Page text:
Public Enemies

Tell Billie for me. Bye, Bye Blackbird…”

So ended gangster John Dillinger‘s life. According to Special Agent Winstone, Dillinger uttered those words with his dying breaths and asked the agent who shot him (one of a several FBI agents who had a hand in gunning him down) to pass them on to Billie Frechette. The fact that this, the closing scene of the Michael Mann film, Public Enemies (2009), was totally fictional shouldn’t bother you as a viewer, After all, that was an elegant tear that fell from Billie’s eye. Billie, of course, was portrayed by Marion Cotillard.

Mann has fashioned a gangster film wrapped inside of a love story. Here, the gangster is neither demonized or glamorized. For certain, Johnny Depp’s Dillinger is not a heroic character. He may be mythic in the sense that in real life, Dillinger took on the G-Men, when the country was in dire shape. But that is different from heroic.

The Michael Mann / Johnny Depp take on Dillinger was that he was fearless. He didn’t fear confrontation with the FBI. Nor did he expect to be turned down by Cotillard’s Billie, which she did at first.

When Billie protested that she wasn’t going to run off with a man she barely knew, Dillinger laid out all his cards as well as a brief summary of his life so far …

I was raised on a farm in Moooresville, Indiana. My mama ran out on us when I was three, my daddy beat the hell out of me cause he didn’t know no better way to raise me. I like baseball, movies, good clothes, fast cars, whiskey, and you… what else you need to know?

So Dillinger and friends robbed banks, just like Bonnie and  Clyde.

In fact, a question comes to mind. Did Mann pay homage to that film? I think he did. Dillinger died in hail of bullets, and he fell in slow motion. I think Mann was acknowledging Arthur Penn‘s visual conception of the Bonnie & Clyde ambush.

But Penn romanticized his characters to a degree, and Mann did not. Yes Public Enemies did a good job with the  Frechette/Dillinger romance. Their glorious passion and love was there for all to see. But we never got to know much about Dillinger and Frechette did we?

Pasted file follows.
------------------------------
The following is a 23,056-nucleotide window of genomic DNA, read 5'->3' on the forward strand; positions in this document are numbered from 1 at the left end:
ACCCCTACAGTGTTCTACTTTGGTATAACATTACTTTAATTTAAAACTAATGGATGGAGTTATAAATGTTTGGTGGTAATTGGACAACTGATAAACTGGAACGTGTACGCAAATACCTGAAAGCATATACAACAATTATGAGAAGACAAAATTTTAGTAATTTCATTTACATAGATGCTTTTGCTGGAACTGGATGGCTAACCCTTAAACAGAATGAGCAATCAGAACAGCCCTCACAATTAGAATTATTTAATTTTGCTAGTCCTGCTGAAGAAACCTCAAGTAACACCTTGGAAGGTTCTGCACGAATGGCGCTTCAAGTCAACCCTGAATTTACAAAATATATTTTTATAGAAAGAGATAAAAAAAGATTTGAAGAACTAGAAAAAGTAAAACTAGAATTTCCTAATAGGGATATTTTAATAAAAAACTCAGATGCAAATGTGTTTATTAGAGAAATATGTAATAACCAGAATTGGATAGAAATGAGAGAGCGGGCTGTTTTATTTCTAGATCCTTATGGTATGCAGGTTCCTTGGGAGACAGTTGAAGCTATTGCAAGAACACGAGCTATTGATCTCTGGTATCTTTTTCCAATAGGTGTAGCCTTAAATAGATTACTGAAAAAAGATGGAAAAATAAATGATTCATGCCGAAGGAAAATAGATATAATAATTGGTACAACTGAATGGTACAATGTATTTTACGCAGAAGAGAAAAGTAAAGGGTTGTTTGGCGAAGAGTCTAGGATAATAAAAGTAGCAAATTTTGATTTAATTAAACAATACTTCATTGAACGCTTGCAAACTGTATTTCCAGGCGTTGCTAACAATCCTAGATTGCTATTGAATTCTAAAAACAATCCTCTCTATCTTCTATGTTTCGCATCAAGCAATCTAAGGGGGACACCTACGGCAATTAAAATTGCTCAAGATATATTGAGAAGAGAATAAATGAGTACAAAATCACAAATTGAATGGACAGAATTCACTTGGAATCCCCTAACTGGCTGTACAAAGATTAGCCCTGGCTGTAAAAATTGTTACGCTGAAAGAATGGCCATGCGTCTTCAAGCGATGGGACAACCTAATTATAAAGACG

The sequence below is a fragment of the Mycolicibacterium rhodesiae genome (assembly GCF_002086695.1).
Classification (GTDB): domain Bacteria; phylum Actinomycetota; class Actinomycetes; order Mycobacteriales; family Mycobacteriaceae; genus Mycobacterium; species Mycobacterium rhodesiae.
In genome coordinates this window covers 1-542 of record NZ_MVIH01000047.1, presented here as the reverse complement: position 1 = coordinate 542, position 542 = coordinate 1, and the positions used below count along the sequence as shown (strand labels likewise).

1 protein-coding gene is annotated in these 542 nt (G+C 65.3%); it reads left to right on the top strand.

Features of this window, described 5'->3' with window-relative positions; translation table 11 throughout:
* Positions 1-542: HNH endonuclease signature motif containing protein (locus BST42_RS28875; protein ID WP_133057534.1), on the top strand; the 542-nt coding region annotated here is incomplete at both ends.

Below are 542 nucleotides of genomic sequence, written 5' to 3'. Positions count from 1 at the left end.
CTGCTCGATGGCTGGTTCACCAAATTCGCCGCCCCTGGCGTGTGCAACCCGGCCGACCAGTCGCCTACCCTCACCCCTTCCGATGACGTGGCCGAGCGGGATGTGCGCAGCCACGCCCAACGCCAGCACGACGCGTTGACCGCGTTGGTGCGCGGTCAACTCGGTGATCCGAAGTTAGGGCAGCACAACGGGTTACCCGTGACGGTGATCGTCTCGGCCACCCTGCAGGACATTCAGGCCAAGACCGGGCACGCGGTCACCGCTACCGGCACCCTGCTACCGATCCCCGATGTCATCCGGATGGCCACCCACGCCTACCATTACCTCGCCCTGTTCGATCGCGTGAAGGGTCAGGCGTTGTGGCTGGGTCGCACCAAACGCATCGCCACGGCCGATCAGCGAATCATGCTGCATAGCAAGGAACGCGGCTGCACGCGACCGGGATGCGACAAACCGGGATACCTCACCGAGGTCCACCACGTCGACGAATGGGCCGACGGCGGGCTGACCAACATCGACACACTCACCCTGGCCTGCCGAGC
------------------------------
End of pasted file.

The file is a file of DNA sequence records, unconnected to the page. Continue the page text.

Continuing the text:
Another view is the Mann reprised his theme of the obsessed hunter and hunted that he brought to the screen in Heat. DeNiro‘s Neal McCauley has now been updated, or maybe I should say backdated to Depp’s 1934 Dillinger.

Vincent Hanna, played by Al Pacino in Heat, has resurfaced as Melvin Purvis, G-Man extraordinaire, played for the most part by Christian Bale in a one-note style. Though Bale looked great in his vested suits, suspenders, overcoats, and fedoras, we learned nothing about him during the film – which was clearly an extended chase, or hunt throughout the film.

Purvis was obsessed in bringing down Dillinger. He chafed under the iron grip and protocol as laid out by Hoover and Tolson. When Purvis asked to import some good men from Texas and Oklahoma. Hoover’s response was, I can’t hear you…

But Hoover was trying to make a name for himself, and would. The FBI came to life during this period.

Somehow Purvis did get the kind of men he wanted. Most notably portrayed by Stephen Lang, as Special Agent Winstone.

I can’t decide if it was the combination of his gray hair and blue eyes that made it impossible to not notice him. Or maybe it was his steely determination, his square jaw look,  or his utter fierceness which was matched on-screen, not by Bale’s Purvis but only by Depp’s Dillinger.

The action was deadly throughout the film, someone always got shot. This was so much the case, that the bank jobs themselves seemed almost an afterthought. While the film was extremely violent, it seemed that most of the violence was displayed on the shooter’s side. The rapid-fire machine guns, or Tommy guns as they were called. The muzzle flashes. It was so exciting, if I may call watching men shot to pieces and die exciting – then this film has that – in spades

The alternatives? Dillinger and cohorts planning a job – or divving up the money. The G-Men setting up their ambushes.

The negatives – the over reliance on closeups. Sometimes I felt I was watching Cary Grant on Mt. Rushmore clambering over those stony presidential faces in Hitchcock’s North By Northwest. Only most of the time it was Bale’s stern-faced Purvis.

The lack of depth to the main characters. The fact that quite often we didn’t get an introduction to the latest member’s of either The G-Men squad or Dillinger’s gang. In short it was hard to follow.

Michael Mann’s Public Enemies was ‘okay’ to quote my brother. ‘But it wasn’t as good as Bonnie and Clyde’ he said. The Penn film preceded Public Enemies by 42 years.

In fact, Mann’s flick wasn’t as good as Public Enemy No. 1 – the French gangster flick directed by Jean-Francoise Richet which I reviewed earlier this year. In that one, we followed Jacques Mesrine‘s career in crime through the years which ended in his execution/ambush just like Bonnie & Clyde’s, as well as Dillinger’s.

In Mann’s Public Enemies , we saw Dillinger in the last year of his short but violent life. in which he was anything but heroic. I think that’s why the film was only just okay.

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